CULTURE

Classical music returns to its roots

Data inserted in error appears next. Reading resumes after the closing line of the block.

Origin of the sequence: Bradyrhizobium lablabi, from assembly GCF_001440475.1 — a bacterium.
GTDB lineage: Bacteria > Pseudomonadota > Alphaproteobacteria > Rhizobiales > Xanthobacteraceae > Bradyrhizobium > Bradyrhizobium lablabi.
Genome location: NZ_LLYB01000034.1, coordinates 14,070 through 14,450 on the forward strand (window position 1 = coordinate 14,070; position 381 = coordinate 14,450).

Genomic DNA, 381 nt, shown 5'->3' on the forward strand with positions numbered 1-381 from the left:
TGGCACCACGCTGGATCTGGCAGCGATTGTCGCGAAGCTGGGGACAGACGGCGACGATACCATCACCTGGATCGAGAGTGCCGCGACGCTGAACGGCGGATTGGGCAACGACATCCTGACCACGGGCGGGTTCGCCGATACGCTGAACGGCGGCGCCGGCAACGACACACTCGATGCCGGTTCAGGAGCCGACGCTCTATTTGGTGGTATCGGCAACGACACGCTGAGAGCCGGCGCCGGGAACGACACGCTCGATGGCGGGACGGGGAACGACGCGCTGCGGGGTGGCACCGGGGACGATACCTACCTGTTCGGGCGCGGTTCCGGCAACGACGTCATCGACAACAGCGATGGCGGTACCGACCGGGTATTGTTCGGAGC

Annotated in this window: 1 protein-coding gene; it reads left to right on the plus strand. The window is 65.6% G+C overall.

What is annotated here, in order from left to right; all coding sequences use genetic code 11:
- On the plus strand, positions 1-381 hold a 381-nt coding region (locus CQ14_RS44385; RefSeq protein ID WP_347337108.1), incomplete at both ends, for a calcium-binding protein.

Something rather attractive and different happened last Thursday at the Athens Concert Hall. The evening began with a Hungarian traditional music ensemble, which took the stage to interpret works from the country’s folk music scene; following this, three classical music soloists performed works by Haydn, Liszt and Bartok. All the great composers’ works had been inspired by the previous, folk, pieces. The idea of great or lesser-known composers being inspired by traditional music is an interesting one, indeed, and it was a rare treat to experience the two versions together. Last Thursday, the opportunity was provided by the Janosi Ensemble from Hungary, followed by violin virtuoso Leonidas Kavakos, pianist Peter Nagy and Jan Vogler on the cello. The occasion marked the first concert of this year’s Chamber Music Festival at the Athens Concert Hall (the second concert took place yesterday). «The festival has completed a decade of continuous presence, covering a large area of the chamber music repertoire,» says Kavakos, who, besides being one of the event’s principal soloists, is also the festival’s artistic director. «In previous years, the festival focused on the works of one composer, or else works in a particular theme; in my opinion, this year’s theme of how elements of traditional music were incorporated in the works of great Central European composers is a spectacular one. Our aim was to show that folk music played a great part in the creation of classical music, by presenting a great spectrum of works by Haydn, Brahms, Bartok and others – the roots of all the works presented during the festival go back to folk music.» Besides Kavakos, Nagy and Vogler, other musicians appearing in the Chamber Music Festival are clarinetist Charles Neidich, viola soloist Nobuko Imai, piano duet Giorgos Petrou and Christos Papageorgiou, Dimitris Desyllas and Michalis Diakogiorgis both on percussion, as well as the Tokyo String Quartet. «The festival’s high level of quality is guaranteed,» says Kavakos. «Nevertheless, what is important in a concert is the chemistry which is created among the musicians. And that is something one cannot foresee – you can only see it once you start working. When the chemistry is good, it’s like magic; when you don’t have it, it can be very disagreeable.» In tonight’s concert – the festival’s third – Imai is joined by Kavakos, Neidich, Vogler, Petrou, Papageorgiou, Desyllas and Diakogiorgis to interpret works by Zoltan Kodaly, Bartok and Brahms. On Thursday, Kavakos and Nagy will interpret piano and violin sonatas by Leos Janacek, Bartok and George Enescu, while the festival ends on Sunday, February 17, with the Tokyo String Quartet interpreting works by Brahms. Would Kavakos consider organizing a similar event in order to explore the influence of Greek folk music in classical works? «The exact same thing happened with our local music,» says Kavakos. «It would be very nice to have a festival with chamber music works based on Greek folk tradition, but I’m not sure how and where to find the material. Things are still pretty scattered and disorganized in this country. I asked the concert hall’s music library to provide me with a list of Greek chamber music works and they delivered, but we only have titles. Most of the works were never published and we don’t even know where they are.» Chamber Music Festival at the Athens Concert Hall, 1 Kokkali & Vas. Sofias, tel 010.728.2000.